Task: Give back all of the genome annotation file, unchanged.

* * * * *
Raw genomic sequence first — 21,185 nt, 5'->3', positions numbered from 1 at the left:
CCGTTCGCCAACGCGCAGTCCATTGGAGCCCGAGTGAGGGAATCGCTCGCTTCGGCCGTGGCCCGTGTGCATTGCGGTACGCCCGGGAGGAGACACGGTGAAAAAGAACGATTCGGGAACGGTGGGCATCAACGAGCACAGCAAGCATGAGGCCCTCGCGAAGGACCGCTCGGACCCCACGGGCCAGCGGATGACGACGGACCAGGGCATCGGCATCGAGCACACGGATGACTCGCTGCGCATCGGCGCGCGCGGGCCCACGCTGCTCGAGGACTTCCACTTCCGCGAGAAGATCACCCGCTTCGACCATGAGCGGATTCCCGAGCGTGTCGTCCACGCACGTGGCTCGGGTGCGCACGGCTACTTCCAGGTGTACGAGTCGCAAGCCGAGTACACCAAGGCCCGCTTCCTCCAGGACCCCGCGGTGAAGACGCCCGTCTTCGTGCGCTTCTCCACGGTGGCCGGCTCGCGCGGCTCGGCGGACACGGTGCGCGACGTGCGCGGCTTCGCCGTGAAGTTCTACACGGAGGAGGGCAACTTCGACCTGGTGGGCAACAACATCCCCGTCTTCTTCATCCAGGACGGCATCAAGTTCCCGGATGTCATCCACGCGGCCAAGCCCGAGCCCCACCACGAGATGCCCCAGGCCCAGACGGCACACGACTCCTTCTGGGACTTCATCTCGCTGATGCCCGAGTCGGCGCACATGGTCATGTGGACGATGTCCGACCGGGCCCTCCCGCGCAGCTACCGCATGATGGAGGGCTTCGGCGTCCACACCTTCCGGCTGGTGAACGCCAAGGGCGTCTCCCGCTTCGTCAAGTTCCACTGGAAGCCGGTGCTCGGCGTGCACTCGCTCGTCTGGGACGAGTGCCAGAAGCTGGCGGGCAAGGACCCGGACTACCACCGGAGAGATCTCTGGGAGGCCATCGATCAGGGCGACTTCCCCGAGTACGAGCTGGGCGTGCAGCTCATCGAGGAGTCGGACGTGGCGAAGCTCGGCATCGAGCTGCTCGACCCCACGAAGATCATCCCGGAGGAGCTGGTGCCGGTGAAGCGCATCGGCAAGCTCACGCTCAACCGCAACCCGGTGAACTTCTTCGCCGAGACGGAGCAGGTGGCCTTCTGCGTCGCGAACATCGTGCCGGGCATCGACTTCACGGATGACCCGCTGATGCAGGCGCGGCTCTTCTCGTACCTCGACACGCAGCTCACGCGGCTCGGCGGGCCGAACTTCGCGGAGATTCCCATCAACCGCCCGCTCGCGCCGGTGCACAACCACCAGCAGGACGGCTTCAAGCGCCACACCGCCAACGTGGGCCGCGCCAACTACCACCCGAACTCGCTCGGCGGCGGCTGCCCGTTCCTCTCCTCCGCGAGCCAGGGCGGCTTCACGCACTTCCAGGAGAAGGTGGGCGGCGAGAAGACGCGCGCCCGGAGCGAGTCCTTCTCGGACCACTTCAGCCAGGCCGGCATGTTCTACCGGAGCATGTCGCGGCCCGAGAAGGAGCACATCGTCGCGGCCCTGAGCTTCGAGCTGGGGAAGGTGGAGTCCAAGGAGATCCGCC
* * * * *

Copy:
Raw genomic sequence first — 21,185 nt, 5'->3', positions numbered from 1 at the left:
CCGTTCGCCAACGCGCAGTCCATTGGAGCCCGAGTGAGGGAATCGCTCGCTTCGGCCGTGGCCCGTGTGCATTGCGGTACGCCCGGGAGGAGACACGGTGAAAAAGAACGATTCGGGAACGGTGGGCATCAACGAGCACAGCAAGCATGAGGCCCTCGCGAAGGACCGCTCGGACCCCACGGGCCAGCGGATGACGACGGACCAGGGCATCGGCATCGAGCACACGGATGACTCGCTGCGCATCGGCGCGCGCGGGCCCACGCTGCTCGAGGACTTCCACTTCCGCGAGAAGATCACCCGCTTCGACCATGAGCGGATTCCCGAGCGTGTCGTCCACGCACGTGGCTCGGGTGCGCACGGCTACTTCCAGGTGTACGAGTCGCAAGCCGAGTACACCAAGGCCCGCTTCCTCCAGGACCCCGCGGTGAAGACGCCCGTCTTCGTGCGCTTCTCCACGGTGGCCGGCTCGCGCGGCTCGGCGGACACGGTGCGCGACGTGCGCGGCTTCGCCGTGAAGTTCTACACGGAGGAGGGCAACTTCGACCTGGTGGGCAACAACATCCCCGTCTTCTTCATCCAGGACGGCATCAAGTTCCCGGATGTCATCCACGCGGCCAAGCCCGAGCCCCACCACGAGATGCCCCAGGCCCAGACGGCACACGACTCCTTCTGGGACTTCATCTCGCTGATGCCCGAGTCGGCGCACATGGTCATGTGGACGATGTCCGACCGGGCCCTCCCGCGCAGCTACCGCATGATGGAGGGCTTCGGCGTCCACACCTTCCGGCTGGTGAACGCCAAGGGCGTCTCCCGCTTCGTCAAGTTCCACTGGAAGCCGGTGCTCGGCGTGCACTCGCTCGTCTGGGACGAGTGCCAGAAGCTGGCGGGCAAGGACCCGGACTACCACCGGAGAGATCTCTGGGAGGCCATCGATCAGGGCGACTTCCCCGAGTACGAGCTGGGCGTGCAGCTCATCGAGGAGTCGGACGTGGCGAAGCTCGGCATCGAGCTGCTCGACCCCACGAAGATCATCCCGGAGGAGCTGGTGCCGGTGAAGCGCATCGGCAAGCTCACGCTCAACCGCAACCCGGTGAACTTCTTCGCCGAGACGGAGCAGGTGGCCTTCTGCGTCGCGAACATCGTGCCGGGCATCGACTTCACGGATGACCCGCTGATGCAGGCGCGGCTCTTCTCGTACCTCGACACGCAGCTCACGCGGCTCGGCGGGCCGAACTTCGCGGAGATTCCCATCAACCGCCCGCTCGCGCCGGTGCACAACCACCAGCAGGACGGCTTCAAGCGCCACACCGCCAACGTGGGCCGCGCCAACTACCACCCGAACTCGCTCGGCGGCGGCTGCCCGTTCCTCTCCTCCGCGAGCCAGGGCGGCTTCACGCACTTCCAGGAGAAGGTGGGCGGCGAGAAGACGCGCGCCCGGAGCGAGTCCTTCTCGGACCACTTCAGCCAGGCCGGCATGTTCTACCGGAGCATGTCGCGGCCCGAGAAGGAGCACATCGTCGCGGCCCTGAGCTTCGAGCTGGGGAAGGTGGAGTCCAAGGAGATCCGCC